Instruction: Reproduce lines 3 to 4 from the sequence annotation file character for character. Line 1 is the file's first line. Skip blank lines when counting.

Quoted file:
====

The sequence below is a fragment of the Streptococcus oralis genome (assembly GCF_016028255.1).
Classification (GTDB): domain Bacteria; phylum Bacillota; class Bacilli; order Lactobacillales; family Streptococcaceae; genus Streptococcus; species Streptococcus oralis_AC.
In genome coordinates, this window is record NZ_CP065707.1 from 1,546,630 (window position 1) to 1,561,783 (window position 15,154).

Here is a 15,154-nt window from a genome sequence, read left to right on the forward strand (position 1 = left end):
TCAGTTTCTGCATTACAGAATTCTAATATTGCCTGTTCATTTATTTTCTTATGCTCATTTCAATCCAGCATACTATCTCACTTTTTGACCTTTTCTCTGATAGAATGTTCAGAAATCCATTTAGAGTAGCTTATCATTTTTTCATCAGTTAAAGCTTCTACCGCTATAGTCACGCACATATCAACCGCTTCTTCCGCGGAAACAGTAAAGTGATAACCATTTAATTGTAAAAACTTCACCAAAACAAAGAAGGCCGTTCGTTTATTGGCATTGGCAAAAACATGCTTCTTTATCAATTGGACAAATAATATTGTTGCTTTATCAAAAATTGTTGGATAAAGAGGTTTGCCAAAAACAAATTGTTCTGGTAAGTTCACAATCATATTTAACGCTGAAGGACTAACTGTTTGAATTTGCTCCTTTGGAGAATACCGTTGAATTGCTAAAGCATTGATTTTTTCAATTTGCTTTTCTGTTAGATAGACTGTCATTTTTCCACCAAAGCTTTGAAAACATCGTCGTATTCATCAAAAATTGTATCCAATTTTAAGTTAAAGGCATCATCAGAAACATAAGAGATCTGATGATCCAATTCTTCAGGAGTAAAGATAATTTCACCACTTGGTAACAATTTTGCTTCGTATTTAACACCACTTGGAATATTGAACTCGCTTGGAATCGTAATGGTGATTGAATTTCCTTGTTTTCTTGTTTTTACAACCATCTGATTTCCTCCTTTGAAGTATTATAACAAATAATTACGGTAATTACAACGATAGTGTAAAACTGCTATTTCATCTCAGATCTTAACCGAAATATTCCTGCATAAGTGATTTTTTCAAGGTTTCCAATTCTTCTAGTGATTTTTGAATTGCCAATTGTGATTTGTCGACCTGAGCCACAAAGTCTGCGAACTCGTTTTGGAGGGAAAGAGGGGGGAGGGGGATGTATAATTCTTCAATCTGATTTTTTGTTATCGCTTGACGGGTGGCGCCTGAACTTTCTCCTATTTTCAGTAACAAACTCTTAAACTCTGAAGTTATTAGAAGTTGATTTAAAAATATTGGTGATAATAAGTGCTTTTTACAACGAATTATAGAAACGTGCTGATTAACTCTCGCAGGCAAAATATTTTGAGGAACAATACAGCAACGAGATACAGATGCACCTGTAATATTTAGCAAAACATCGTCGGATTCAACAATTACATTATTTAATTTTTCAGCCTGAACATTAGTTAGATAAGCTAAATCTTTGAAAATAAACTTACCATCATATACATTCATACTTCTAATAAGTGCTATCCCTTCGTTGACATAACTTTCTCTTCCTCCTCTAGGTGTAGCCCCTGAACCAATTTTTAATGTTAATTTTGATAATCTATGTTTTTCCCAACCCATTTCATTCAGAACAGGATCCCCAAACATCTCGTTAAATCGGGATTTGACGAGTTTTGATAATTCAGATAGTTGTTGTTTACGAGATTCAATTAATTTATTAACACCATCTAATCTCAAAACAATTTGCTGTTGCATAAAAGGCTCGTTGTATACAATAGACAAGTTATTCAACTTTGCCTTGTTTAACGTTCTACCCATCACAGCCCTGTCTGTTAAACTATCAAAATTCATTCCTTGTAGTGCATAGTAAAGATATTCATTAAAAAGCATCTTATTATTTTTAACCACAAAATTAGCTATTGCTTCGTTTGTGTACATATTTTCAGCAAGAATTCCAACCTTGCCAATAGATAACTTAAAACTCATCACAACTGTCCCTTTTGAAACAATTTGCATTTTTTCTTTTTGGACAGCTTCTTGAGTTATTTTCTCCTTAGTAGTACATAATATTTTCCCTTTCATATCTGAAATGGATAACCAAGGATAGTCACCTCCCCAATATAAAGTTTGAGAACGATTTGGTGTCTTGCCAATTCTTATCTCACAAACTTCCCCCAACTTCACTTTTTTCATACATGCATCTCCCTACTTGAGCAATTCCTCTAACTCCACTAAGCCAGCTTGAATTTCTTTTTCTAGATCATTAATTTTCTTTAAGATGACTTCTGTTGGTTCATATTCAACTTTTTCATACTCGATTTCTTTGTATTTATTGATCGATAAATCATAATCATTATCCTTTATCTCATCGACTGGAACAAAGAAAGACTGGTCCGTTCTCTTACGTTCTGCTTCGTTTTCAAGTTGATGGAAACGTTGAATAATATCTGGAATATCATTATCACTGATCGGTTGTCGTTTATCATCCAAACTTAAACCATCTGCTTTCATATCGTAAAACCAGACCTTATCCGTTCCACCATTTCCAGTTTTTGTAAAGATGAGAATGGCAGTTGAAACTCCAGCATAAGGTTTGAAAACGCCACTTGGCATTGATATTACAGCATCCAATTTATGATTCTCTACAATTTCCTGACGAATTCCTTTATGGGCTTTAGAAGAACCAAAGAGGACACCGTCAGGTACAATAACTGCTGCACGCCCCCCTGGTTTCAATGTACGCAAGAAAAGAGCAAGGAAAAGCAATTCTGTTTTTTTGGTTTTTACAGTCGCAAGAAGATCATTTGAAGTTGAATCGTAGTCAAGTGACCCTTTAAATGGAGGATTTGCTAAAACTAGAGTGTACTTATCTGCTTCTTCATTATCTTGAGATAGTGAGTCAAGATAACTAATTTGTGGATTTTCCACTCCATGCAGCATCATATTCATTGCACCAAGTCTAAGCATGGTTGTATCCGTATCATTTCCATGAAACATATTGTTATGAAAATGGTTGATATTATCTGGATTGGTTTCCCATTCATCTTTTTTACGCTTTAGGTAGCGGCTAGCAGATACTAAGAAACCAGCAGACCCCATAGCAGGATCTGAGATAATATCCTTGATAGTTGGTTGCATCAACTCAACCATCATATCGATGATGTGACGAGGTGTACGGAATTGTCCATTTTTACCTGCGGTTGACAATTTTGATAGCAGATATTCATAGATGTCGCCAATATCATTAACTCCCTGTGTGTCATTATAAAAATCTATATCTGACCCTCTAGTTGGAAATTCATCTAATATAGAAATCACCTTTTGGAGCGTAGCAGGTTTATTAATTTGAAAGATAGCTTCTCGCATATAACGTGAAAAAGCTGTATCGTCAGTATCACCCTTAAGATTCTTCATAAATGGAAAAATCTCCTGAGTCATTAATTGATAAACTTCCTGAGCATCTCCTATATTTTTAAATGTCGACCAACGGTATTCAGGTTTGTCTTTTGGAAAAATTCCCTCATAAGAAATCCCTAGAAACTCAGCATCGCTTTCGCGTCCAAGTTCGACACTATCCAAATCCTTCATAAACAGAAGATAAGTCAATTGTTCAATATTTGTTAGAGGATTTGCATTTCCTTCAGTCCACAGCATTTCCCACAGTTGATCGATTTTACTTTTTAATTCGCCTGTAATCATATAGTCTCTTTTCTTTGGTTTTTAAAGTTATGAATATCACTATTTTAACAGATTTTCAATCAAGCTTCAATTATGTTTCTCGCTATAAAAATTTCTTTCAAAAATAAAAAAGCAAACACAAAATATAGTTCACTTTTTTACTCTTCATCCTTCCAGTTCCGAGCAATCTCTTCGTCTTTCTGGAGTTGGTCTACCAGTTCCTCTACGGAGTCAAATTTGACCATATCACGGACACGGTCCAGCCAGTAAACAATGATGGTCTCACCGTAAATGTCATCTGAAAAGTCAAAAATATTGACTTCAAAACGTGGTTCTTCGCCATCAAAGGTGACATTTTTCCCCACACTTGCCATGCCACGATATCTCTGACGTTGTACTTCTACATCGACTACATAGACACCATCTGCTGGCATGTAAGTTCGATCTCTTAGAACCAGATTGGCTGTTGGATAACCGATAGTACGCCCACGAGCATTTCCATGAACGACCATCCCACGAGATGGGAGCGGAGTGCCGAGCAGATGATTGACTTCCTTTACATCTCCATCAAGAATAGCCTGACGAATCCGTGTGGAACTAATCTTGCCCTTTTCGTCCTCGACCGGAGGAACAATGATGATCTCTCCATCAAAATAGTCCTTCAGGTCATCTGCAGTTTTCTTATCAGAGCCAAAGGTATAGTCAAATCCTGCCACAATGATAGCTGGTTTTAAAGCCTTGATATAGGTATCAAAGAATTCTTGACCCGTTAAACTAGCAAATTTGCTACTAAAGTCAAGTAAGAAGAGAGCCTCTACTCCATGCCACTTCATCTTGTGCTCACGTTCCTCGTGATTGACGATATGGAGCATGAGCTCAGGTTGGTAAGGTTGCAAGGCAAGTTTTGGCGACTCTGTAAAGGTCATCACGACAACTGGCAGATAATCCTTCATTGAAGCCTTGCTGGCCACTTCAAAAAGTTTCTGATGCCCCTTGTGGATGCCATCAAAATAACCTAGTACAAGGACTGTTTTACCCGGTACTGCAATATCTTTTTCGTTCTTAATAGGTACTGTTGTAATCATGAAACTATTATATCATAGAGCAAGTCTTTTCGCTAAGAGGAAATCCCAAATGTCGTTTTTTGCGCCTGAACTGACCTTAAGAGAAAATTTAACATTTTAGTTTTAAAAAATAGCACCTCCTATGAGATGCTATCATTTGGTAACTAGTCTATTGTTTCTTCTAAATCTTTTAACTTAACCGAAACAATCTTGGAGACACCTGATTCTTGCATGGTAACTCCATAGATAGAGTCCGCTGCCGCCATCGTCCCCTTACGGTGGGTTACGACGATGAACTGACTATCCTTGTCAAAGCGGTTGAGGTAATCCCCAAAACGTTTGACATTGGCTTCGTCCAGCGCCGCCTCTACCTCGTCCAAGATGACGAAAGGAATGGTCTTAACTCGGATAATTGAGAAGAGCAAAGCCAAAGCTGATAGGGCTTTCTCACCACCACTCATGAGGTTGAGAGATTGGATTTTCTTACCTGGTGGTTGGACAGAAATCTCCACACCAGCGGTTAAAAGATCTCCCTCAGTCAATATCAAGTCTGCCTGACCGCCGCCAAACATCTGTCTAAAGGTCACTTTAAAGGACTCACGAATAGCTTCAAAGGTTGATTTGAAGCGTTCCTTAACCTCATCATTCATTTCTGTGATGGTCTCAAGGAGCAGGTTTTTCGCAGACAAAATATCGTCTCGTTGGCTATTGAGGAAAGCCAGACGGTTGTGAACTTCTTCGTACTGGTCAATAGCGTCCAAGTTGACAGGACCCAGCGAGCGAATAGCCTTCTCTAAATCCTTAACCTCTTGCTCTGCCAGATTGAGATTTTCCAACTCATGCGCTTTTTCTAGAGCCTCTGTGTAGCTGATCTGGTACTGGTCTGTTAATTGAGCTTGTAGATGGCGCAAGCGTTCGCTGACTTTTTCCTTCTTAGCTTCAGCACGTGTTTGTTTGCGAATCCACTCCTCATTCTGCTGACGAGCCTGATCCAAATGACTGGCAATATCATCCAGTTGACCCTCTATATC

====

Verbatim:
In genome coordinates, this window is record NZ_CP065707.1 from 1,546,630 (window position 1) to 1,561,783 (window position 15,154).

Here is a 15,154-nt window from a genome sequence, read left to right on the forward strand (position 1 = left end):